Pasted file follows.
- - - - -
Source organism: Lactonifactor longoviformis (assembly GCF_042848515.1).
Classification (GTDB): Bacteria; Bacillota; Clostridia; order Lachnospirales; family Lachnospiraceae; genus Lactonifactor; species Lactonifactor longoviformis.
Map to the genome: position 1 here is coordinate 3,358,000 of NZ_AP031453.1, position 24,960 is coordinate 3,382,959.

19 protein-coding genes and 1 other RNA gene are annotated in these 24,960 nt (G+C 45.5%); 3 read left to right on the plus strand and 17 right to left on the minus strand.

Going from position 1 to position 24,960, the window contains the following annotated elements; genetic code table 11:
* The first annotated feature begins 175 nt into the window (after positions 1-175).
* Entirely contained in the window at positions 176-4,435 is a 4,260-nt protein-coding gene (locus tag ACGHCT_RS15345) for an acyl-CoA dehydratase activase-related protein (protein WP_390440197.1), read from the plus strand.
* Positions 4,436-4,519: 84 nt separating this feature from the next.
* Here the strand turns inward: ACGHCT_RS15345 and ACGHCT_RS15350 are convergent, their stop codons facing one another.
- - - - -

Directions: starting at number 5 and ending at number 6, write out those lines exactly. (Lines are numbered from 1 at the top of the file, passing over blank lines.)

Going from position 1 to position 24,960, the window contains the following annotated elements; genetic code table 11:
* The first annotated feature begins 175 nt into the window (after positions 1-175).